This summary of age discrimination law in Switzerland has been prepared by Blesi & Papa, the Ius Laboris member for Switzerland:


The prohibition of age discrimination is a fundamental right guaranteed by the Swiss Federal Constitution (Article 8, paragraph 2: No person must be discriminated against due to their age).  As a fundamental right, it binds the state and the authorities towards individuals.  It is thus, restricted to employment relationships governed by Swiss public law (e.g. members of the civil service).  It does not apply to individuals and therefore, not to employment relationships governed by Swiss private law.

Swiss private law does not provide for any particular anti-age discrimination legislation.  Pursuant to the existing private law statute (i.e. the Swiss Code of Obligations (“CO”) and the Swiss Civil Code) however, discrimination against an employee by the employer based on age may be considered a violation of the employee’s personality (although note that the courts have decided that it would not be discriminatory against a job applicant during the application process, see below).  If an employee is dismissed on account of an attribute pertaining to the employee’s personality, such dismissal will be deemed unfair unless the attribute relates to the employment relationship or substantially impairs co-operation within the business.  In this context, Swiss courts impose an increased duty of care on the employer with regard to elderly and long-serving employees, requiring the employer to take appropriate measures before giving notice of termination.


The CO applies to all employment relationships governed by Swiss private law.  Accordingly, all employees principally enjoy equal protection against age discrimination.  In practice, however, age discrimination has so far only been an issue in cases concerning employees of 50+ years of age in the context of dismissals. According to a recent court decision, it is admissible to reject a job applicant because of his age.


In order to claim compensation for unfair dismissal, the employee must object to the dismissal in writing within the notice period and file a court action against the employer within 180 days from termination of the employment.

If the employee successfully claims unfair dismissal, the court may compel the employer to compensate the employee.  The amount of such compensation is in the court’s discretion but is limited to the amount of salary an employee receives in a sixth month period. 

In some cases, the employee may also request that the employer rectifies the situation or claim damages for pain and suffering. However, in the context of dismissals, reinstatement is usually not granted.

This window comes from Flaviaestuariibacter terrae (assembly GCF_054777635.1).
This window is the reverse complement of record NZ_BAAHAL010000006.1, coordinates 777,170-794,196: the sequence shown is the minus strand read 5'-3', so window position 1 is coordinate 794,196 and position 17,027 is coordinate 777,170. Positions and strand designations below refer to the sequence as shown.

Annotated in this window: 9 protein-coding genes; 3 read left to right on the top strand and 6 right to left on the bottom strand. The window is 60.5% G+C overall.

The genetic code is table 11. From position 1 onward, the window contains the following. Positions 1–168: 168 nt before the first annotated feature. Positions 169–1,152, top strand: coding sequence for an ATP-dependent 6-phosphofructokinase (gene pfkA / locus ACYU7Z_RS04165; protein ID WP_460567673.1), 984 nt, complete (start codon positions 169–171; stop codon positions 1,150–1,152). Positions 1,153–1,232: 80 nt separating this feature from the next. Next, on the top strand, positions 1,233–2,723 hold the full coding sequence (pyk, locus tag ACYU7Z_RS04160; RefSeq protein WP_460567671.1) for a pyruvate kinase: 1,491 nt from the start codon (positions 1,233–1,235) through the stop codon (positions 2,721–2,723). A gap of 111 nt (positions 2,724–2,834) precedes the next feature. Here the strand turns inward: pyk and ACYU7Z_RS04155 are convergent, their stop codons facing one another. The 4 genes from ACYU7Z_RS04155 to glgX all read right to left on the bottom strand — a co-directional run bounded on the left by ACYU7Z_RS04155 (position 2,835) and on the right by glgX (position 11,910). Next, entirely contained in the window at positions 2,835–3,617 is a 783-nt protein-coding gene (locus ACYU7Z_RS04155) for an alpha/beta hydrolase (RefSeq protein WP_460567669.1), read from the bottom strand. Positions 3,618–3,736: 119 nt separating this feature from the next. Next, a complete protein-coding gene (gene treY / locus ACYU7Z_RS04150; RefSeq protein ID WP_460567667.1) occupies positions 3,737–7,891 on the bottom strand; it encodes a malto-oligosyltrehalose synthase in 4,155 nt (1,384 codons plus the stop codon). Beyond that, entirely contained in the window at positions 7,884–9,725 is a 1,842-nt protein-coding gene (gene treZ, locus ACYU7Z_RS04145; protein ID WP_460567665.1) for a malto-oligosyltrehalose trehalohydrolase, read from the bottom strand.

There has been an increasing sensitivity surrounding age discrimination and this issue is more frequently heard in Swiss courts in the past few years.


Age discrimination is mainly claimed in connection with dismissals of employees.  In this context, it is about assessing whether the employer had justified reasons for the dismissal and whether the employer has complied with its increased duty of care towards elderly and long-serving employees.  In order to prove that due care was provided, the employer must demonstrate that it has taken appropriate measures before giving notice of termination, such as looking for alternative employment within the company, undertaking a consultation process, and/or warning of the employee and/or granting the employee probation in the event of poor performance. There was recently also one case brought by a job applicant whose application was rejected because of his age.




Currently, the statutory retirement age is 65 for men and 64 for women.  The pension scheme established by the employer’s pension fund may provide for an earlier retirement age.  Employment contracts often provide that the employment contract is terminated automatically when the employee reaches the statutory retirement age.  This is not considered discriminatory.

Where this is not specified in the employment contract, the employment relationship will remain in force beyond the retirement age until it is terminated by either party.


Over the last few years, the Swiss Federal Supreme Court had to decide several cases where elderly and/or long-serving employees claimed that they were unfairly dismissed.  These decisions were rendered based on individual circumstances of each case, which is why their binding effect is limited.

The High Court of the Canton of Zurich recently rejected a claim of a 51 years old accountant against a company which had rejected his application responding that it is not interested in applicants who are older than 40. The court held that there is no legal provision preventing the company from rejecting applicants due to their age.